MW first attended the hospital, which specialises in maternity and paediatric care, to deliver her baby son in September 2014. Because of a delay in delivery, she reluctantly agreed to a C-section in preference over a forceps delivery. After being discharged home with her new baby, MW continued to bleed for more than six weeks and eventually her original surgeon, Dr Gibb, discovered a 2cm piece of placenta had been retained during the C-section.
During the subsequent ERPC (Evacuation of Retained Products of Conception) to remove the piece of placenta, generally a fairly minor procedure, Dr Gibb perforated MW’s uterus and damaged her bowel to such an extent that a length of it was left hanging from her body and a colorectal surgeon had to form a temporary stoma, necessitating the use of a stoma bag, which remained in place for six months.
MW described the moment she came around from the general anaesthetic and saw that she had a stoma (used to collect faeces from the body) as “the worst moment of my life”. Not only was she in terrible pain and her husband and mother-in-law were in complete shock, Dr Gibb told her that she was “lucky to be alive”. MW was convinced that she was dying and told her husband to find another wife to care for their baby.
MW continued to be extremely distressed by having to use and change a stoma bag. It dramatically affected her relationship with her new-born baby, her husband and her entire family, destroyed her social life and seriously damaged her reputation at work since she frequently needed to take time off. For the first months following the botched surgery, MW was effectively housebound and suffered debilitating depression.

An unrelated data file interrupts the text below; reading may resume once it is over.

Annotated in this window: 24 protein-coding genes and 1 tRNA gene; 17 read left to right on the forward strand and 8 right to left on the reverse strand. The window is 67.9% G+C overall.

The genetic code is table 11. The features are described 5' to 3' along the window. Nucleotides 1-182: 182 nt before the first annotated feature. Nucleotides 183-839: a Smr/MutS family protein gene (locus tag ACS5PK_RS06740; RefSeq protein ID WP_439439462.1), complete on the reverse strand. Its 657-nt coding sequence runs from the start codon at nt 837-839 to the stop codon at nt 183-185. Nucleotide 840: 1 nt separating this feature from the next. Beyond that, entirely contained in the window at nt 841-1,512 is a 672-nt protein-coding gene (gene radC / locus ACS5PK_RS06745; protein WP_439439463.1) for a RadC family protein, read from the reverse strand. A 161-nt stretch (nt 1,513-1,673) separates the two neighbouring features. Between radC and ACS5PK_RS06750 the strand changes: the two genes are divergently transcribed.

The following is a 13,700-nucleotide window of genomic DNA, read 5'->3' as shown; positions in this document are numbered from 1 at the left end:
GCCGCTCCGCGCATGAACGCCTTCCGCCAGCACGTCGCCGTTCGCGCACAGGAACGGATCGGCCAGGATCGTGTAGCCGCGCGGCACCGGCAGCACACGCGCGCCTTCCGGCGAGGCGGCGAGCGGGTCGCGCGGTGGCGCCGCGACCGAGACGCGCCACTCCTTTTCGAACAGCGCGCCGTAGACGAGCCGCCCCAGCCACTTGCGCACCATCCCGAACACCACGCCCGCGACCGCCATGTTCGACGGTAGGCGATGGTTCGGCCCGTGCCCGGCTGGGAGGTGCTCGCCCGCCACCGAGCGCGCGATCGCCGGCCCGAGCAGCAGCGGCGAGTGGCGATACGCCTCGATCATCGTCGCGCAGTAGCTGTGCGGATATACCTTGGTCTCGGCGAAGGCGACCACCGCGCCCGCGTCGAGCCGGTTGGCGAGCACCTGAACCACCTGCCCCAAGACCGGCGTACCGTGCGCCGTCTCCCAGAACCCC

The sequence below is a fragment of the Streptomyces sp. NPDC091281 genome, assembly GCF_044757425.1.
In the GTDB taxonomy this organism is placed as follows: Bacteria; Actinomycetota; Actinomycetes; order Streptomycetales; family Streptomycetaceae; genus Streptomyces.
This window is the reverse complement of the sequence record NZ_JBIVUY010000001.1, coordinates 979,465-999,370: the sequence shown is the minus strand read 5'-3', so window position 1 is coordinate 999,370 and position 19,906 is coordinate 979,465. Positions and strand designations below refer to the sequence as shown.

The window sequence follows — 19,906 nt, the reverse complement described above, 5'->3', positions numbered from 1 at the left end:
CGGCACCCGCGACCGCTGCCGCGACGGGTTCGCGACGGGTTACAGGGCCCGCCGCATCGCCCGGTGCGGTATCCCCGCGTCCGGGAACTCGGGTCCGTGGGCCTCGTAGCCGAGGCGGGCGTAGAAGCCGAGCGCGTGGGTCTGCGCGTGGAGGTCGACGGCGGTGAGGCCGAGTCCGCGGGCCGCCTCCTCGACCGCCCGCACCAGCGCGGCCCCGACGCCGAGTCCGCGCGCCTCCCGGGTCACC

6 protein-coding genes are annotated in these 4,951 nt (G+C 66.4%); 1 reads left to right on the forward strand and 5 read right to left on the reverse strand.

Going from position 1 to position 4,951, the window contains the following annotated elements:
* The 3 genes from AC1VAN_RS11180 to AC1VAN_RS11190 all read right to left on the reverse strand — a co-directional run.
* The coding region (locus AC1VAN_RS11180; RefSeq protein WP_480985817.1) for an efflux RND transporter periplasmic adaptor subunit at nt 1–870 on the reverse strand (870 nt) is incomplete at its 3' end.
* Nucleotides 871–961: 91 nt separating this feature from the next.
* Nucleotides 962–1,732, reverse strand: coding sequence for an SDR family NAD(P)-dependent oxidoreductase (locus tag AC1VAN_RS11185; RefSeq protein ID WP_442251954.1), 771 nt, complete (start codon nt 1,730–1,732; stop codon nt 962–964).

After two more surgeries to reverse the original bowel procedure, MW finally had the stoma bag removed in May 2015 and hoped to begin rebuilding her life. Unfortunately, she has been left with unsightly scarring, bouts of abdominal pain and cramping, an ongoing increased need to open her bowels and psychiatric problems. She also possibly has fertility issues that could affect her ability to have more children.
MW believes the terrible consequences of the surgical mistakes meant she did not get a promotion at work. She still finds it difficult to socialise with friends, getting upset if she hears that one is pregnant or has recently given birth. Ultimately, MW’s self-esteem has been damaged beyond repair and the associated problems continue to impact her relationships.
MW instructed Jonathan to investigate her claim. He instructed experts in Obstetrics and Colorectal Surgery who were highly critical of the treatment provided. He wrote a Letter of Claim outlining these criticisms. Despite the indefensible nature of the treatment that was provided, the Defendant continued to deny liability for MW's injuries for over 18 months. A settlement was, however, eventually agreed for a six-figure sum but only after months of unnecessary argument.
Upon completion of the case, MW said:
"Despite the impact the event had on our family, I was so happy to have had Jonathan on my side during this process. He is very professional, communication was quick and accurate but above all, Jonathan was understanding and empathic. His advice has always been very well considered, taking into account pros and cons and different scenarios. Jonathan is very patient and explained things twice when needed. We are satisfied with the result which would never have been reached without Jonathan's hard work".
For further information about birth injuries to the mother and clinical negligence claims, please call Jonathan Zimmern on 03304606779 or email firstname.lastname@example.org.
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